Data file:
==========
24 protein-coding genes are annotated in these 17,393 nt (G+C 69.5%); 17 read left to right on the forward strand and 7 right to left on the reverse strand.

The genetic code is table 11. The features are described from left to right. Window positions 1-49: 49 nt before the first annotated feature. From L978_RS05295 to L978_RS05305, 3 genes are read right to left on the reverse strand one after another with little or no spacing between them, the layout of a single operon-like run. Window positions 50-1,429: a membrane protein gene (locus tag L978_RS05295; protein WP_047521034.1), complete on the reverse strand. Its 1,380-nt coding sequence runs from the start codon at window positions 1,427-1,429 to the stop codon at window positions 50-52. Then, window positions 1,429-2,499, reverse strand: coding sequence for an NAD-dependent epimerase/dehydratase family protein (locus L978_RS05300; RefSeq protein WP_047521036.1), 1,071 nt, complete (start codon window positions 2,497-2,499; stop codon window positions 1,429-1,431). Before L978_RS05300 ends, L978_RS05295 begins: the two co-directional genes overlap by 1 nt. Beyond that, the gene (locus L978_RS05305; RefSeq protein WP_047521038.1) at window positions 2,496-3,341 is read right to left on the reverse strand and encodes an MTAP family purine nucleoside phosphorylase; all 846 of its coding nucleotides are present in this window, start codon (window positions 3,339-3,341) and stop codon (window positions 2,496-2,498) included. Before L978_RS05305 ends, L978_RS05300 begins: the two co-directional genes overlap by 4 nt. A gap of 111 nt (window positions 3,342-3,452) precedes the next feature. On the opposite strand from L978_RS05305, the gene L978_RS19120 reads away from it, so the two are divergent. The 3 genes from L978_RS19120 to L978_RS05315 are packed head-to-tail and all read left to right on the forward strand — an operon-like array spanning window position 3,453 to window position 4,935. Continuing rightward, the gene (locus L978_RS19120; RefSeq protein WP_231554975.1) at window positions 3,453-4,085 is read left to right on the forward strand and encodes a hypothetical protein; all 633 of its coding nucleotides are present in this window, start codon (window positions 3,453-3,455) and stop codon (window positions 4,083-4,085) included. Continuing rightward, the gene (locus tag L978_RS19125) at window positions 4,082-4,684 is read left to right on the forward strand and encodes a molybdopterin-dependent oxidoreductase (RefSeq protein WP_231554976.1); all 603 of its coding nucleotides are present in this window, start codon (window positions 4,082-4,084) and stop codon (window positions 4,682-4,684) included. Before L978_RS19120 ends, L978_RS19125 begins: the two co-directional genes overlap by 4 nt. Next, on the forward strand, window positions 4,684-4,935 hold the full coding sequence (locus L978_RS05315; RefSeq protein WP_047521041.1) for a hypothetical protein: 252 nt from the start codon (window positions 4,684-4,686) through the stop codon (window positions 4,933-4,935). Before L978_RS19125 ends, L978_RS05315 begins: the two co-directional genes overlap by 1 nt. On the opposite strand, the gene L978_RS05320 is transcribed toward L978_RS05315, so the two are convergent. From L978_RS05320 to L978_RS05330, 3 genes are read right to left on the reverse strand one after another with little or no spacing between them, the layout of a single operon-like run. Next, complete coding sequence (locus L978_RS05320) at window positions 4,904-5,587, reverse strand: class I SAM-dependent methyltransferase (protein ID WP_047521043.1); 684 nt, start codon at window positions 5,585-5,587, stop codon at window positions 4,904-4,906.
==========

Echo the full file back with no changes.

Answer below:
24 protein-coding genes are annotated in these 17,393 nt (G+C 69.5%); 17 read left to right on the forward strand and 7 right to left on the reverse strand.

The genetic code is table 11. The features are described from left to right. Window positions 1-49: 49 nt before the first annotated feature. From L978_RS05295 to L978_RS05305, 3 genes are read right to left on the reverse strand one after another with little or no spacing between them, the layout of a single operon-like run. Window positions 50-1,429: a membrane protein gene (locus tag L978_RS05295; protein WP_047521034.1), complete on the reverse strand. Its 1,380-nt coding sequence runs from the start codon at window positions 1,427-1,429 to the stop codon at window positions 50-52. Then, window positions 1,429-2,499, reverse strand: coding sequence for an NAD-dependent epimerase/dehydratase family protein (locus L978_RS05300; RefSeq protein WP_047521036.1), 1,071 nt, complete (start codon window positions 2,497-2,499; stop codon window positions 1,429-1,431). Before L978_RS05300 ends, L978_RS05295 begins: the two co-directional genes overlap by 1 nt. Beyond that, the gene (locus L978_RS05305; RefSeq protein WP_047521038.1) at window positions 2,496-3,341 is read right to left on the reverse strand and encodes an MTAP family purine nucleoside phosphorylase; all 846 of its coding nucleotides are present in this window, start codon (window positions 3,339-3,341) and stop codon (window positions 2,496-2,498) included. Before L978_RS05305 ends, L978_RS05300 begins: the two co-directional genes overlap by 4 nt. A gap of 111 nt (window positions 3,342-3,452) precedes the next feature. On the opposite strand from L978_RS05305, the gene L978_RS19120 reads away from it, so the two are divergent. The 3 genes from L978_RS19120 to L978_RS05315 are packed head-to-tail and all read left to right on the forward strand — an operon-like array spanning window position 3,453 to window position 4,935. Continuing rightward, the gene (locus L978_RS19120; RefSeq protein WP_231554975.1) at window positions 3,453-4,085 is read left to right on the forward strand and encodes a hypothetical protein; all 633 of its coding nucleotides are present in this window, start codon (window positions 3,453-3,455) and stop codon (window positions 4,083-4,085) included. Continuing rightward, the gene (locus tag L978_RS19125) at window positions 4,082-4,684 is read left to right on the forward strand and encodes a molybdopterin-dependent oxidoreductase (RefSeq protein WP_231554976.1); all 603 of its coding nucleotides are present in this window, start codon (window positions 4,082-4,084) and stop codon (window positions 4,682-4,684) included. Before L978_RS19120 ends, L978_RS19125 begins: the two co-directional genes overlap by 4 nt. Next, on the forward strand, window positions 4,684-4,935 hold the full coding sequence (locus L978_RS05315; RefSeq protein WP_047521041.1) for a hypothetical protein: 252 nt from the start codon (window positions 4,684-4,686) through the stop codon (window positions 4,933-4,935). Before L978_RS19125 ends, L978_RS05315 begins: the two co-directional genes overlap by 1 nt. On the opposite strand, the gene L978_RS05320 is transcribed toward L978_RS05315, so the two are convergent. From L978_RS05320 to L978_RS05330, 3 genes are read right to left on the reverse strand one after another with little or no spacing between them, the layout of a single operon-like run. Next, complete coding sequence (locus L978_RS05320) at window positions 4,904-5,587, reverse strand: class I SAM-dependent methyltransferase (protein ID WP_047521043.1); 684 nt, start codon at window positions 5,585-5,587, stop codon at window positions 4,904-4,906.